The few remaining voices on the right with any qualms about routine torture of terror suspects make their case with almost pathetic resignation. Glenn Reynolds seems to believe that openly exposing and opposing torture in a democracy is tantamount to endorsing and promoting it.
And that apparently is because it is more important to be appalled by the alleged "self-righteousness" and "self-glorification" of torture opponents than it is to be shocked at the notion of stripping a defenseless human being, freezing him to near hypothermia, shutting him in a tiny upright coffin, slamming him against walls, near-drowning him hundreds of times, subjecting him to sexual and religious abuse, hanging him from his joints and limbs in such a way as to create unbearable pain, tying him to a post in the freezing cold and repeatedly beating and hosing him with frigid water (as was done under McChrystal's command). Yes, it's a much more moral position to be pissed off by the alleged self-righteousness of Sullivan than to face and tackle and end illegal barbarism perpetrated by the government. This is now the libertarian position as Reynolds understands it. It's a pathetic rationalization of his own capitulation to raw partisanship and unchecked authoritarianism.
Charles Krauthammer, the intellectual architect of the torture regime, and as morally responsible for the torture of others as any in the former administration, argues that by treating the pantie-bomber like the shoe bomber,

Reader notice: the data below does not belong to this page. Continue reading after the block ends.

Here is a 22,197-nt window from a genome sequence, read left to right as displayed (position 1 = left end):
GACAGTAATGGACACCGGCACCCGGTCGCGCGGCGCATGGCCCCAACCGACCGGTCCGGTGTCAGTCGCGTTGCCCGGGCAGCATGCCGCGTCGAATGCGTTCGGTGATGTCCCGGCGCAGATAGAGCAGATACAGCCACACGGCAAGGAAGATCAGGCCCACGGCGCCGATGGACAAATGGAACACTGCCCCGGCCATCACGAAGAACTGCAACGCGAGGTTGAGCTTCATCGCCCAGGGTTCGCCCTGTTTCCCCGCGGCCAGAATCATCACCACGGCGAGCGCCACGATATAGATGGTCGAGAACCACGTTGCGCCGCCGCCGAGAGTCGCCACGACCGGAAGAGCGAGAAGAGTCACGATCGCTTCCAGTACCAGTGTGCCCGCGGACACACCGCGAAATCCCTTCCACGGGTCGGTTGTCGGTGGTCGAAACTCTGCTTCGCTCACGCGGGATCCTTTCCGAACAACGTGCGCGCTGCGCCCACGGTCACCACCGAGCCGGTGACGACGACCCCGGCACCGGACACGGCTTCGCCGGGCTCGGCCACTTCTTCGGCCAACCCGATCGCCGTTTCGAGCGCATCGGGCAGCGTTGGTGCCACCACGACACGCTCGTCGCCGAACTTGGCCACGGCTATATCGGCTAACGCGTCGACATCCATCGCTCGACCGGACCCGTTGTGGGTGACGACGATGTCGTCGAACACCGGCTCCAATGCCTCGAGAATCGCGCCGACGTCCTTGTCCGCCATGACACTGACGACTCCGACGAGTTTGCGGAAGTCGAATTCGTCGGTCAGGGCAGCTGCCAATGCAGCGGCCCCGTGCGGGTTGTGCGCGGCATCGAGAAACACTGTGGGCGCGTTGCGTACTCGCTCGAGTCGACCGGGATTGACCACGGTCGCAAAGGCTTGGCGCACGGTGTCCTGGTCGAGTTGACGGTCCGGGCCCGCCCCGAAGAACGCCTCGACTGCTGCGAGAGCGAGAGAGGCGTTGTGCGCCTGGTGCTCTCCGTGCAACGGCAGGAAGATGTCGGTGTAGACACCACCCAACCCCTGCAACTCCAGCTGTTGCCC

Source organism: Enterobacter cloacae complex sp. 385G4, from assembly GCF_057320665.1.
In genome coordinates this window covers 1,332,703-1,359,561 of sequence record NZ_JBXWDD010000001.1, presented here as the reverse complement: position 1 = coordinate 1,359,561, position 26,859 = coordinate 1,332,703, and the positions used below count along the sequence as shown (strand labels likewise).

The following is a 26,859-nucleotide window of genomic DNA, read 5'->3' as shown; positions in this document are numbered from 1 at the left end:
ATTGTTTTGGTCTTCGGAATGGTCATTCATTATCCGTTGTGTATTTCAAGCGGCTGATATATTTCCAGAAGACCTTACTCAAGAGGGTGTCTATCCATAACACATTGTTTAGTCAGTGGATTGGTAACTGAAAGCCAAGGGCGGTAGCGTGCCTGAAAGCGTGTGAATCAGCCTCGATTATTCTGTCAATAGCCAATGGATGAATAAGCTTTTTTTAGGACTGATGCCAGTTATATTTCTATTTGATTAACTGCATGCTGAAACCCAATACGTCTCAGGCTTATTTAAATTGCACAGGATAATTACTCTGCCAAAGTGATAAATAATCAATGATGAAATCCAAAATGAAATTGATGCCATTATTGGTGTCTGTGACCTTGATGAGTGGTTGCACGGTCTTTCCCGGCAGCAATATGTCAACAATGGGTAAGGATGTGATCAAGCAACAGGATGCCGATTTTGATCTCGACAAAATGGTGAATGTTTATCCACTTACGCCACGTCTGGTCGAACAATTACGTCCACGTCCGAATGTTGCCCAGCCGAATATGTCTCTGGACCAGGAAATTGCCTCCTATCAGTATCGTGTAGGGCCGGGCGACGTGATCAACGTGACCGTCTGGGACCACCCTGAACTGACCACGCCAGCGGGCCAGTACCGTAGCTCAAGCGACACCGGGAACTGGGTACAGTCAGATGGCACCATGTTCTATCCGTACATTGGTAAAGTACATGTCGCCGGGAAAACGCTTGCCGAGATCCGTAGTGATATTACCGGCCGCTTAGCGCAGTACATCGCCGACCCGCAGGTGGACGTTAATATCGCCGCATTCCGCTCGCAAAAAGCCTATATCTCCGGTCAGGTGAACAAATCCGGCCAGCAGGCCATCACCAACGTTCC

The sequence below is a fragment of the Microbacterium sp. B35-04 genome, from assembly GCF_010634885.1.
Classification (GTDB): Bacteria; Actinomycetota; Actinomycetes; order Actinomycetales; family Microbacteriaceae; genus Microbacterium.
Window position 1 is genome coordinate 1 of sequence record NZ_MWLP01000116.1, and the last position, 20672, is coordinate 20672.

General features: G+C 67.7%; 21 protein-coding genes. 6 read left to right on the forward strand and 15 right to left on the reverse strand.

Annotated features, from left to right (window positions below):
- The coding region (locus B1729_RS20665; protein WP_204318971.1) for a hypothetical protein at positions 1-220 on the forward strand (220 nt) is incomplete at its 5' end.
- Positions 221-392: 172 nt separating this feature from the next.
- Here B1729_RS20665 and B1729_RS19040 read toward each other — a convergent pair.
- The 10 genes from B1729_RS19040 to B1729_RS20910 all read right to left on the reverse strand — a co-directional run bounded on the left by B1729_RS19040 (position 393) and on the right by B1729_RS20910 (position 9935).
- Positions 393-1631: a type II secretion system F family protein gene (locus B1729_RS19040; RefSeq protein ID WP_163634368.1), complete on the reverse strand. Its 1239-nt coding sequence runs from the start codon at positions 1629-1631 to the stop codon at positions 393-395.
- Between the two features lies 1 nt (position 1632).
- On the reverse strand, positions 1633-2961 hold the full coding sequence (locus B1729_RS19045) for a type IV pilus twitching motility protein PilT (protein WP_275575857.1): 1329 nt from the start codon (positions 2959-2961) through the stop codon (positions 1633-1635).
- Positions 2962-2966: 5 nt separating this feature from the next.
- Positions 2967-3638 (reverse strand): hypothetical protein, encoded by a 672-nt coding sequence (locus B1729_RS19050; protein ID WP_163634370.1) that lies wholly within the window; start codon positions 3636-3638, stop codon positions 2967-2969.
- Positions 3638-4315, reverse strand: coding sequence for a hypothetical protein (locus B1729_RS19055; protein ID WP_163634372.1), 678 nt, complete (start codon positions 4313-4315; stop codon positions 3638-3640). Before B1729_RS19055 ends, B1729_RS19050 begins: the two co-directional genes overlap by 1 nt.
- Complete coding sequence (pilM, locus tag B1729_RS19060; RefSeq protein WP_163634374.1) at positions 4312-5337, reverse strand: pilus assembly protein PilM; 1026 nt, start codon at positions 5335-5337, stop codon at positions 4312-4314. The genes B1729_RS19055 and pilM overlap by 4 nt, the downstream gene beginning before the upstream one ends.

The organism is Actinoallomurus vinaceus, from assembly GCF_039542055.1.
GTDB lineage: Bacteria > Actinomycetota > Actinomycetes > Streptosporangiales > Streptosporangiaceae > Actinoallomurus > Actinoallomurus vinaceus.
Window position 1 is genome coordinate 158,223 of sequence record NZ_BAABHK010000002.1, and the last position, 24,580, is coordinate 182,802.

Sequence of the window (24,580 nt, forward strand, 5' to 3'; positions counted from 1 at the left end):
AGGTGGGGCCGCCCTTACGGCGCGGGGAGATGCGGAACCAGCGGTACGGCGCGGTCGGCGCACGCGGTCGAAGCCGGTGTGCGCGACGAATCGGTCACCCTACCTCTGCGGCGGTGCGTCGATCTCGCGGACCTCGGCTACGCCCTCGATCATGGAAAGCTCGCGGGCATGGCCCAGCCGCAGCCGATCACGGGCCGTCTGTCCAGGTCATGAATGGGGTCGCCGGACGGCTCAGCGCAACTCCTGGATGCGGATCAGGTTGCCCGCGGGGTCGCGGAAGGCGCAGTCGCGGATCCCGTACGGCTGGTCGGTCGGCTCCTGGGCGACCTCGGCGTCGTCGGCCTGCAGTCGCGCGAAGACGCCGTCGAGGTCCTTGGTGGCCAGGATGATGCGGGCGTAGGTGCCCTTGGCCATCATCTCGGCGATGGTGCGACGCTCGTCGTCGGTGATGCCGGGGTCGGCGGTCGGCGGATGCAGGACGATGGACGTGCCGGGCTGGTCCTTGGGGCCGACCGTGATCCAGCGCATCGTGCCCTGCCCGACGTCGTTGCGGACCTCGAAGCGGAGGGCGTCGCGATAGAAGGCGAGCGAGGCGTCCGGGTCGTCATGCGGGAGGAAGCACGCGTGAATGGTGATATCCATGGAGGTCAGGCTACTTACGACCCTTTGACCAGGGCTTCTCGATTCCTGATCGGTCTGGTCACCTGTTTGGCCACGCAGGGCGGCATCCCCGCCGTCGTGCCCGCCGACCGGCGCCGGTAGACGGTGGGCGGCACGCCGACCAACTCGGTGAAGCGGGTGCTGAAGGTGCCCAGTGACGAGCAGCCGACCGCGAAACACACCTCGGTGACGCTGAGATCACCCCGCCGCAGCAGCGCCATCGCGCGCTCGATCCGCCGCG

we lose all access to any information which would save American lives.
All access to any information? He means that traditional and legal interrogation is useless? That only torture provides information?
Notice again how far down the slippery slope we have gone. Krauthammer's first position was that torture should be restricted solely to ticking time bomb cases in which we knew that a terror suspect could prevent an imminent detonation of a WMD. His position a few years later is that torture should be the first resort for any terror suspect who could tell us anything about future plots. Those of us who warned that torture, once admitted into the mainstream, will metastasize beyond anyone's control now have the example of Charles Krauthammer's arguments to back us up. Stephen Hayes, Cheney's stenographer along with Mike Allen, even argued on Fox News that Cheney's assault on the president as an alien threat to the American people was too soft and wanted to "squeeze" the pantie-bomber for more info. These are neo-fascist sentiments, empowering lawless violence by the government, justified solely by fear of terror incidents. Whatever else junking the entire history of Western jurisprudence and the laws of war is, it is not in any way conservative. It is a radical assault on one of the central pillars of our civilization.
Jonah Goldberg is not quite as perverse:
I'd want to know for sure whether other techniques couldn't get relevant information and I'd want a better sense that this guy knows about an imminent threat.
To which one can only hear Cheney reply: pansy! The principled position on the right with respect to torture is that opposing it is honorable, but of course supporting it is essential. The debate on the right is all but over.
If you believe in torture, support the GOP. That's what conservatism is now all about.